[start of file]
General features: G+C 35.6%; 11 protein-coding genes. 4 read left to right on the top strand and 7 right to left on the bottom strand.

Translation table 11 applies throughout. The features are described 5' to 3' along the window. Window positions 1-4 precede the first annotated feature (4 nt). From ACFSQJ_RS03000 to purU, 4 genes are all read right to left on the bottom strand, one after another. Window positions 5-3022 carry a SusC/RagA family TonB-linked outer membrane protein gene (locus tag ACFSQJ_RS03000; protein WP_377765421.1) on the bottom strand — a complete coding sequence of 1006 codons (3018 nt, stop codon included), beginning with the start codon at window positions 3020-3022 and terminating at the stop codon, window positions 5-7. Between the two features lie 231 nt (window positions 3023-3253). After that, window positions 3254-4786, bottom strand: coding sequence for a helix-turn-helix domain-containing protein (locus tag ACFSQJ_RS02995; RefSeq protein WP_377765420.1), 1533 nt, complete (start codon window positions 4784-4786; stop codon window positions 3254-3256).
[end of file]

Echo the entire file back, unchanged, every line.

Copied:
General features: G+C 35.6%; 11 protein-coding genes. 4 read left to right on the top strand and 7 right to left on the bottom strand.

Translation table 11 applies throughout. The features are described 5' to 3' along the window. Window positions 1-4 precede the first annotated feature (4 nt). From ACFSQJ_RS03000 to purU, 4 genes are all read right to left on the bottom strand, one after another. Window positions 5-3022 carry a SusC/RagA family TonB-linked outer membrane protein gene (locus tag ACFSQJ_RS03000; protein WP_377765421.1) on the bottom strand — a complete coding sequence of 1006 codons (3018 nt, stop codon included), beginning with the start codon at window positions 3020-3022 and terminating at the stop codon, window positions 5-7. Between the two features lie 231 nt (window positions 3023-3253). After that, window positions 3254-4786, bottom strand: coding sequence for a helix-turn-helix domain-containing protein (locus tag ACFSQJ_RS02995; RefSeq protein WP_377765420.1), 1533 nt, complete (start codon window positions 4784-4786; stop codon window positions 3254-3256).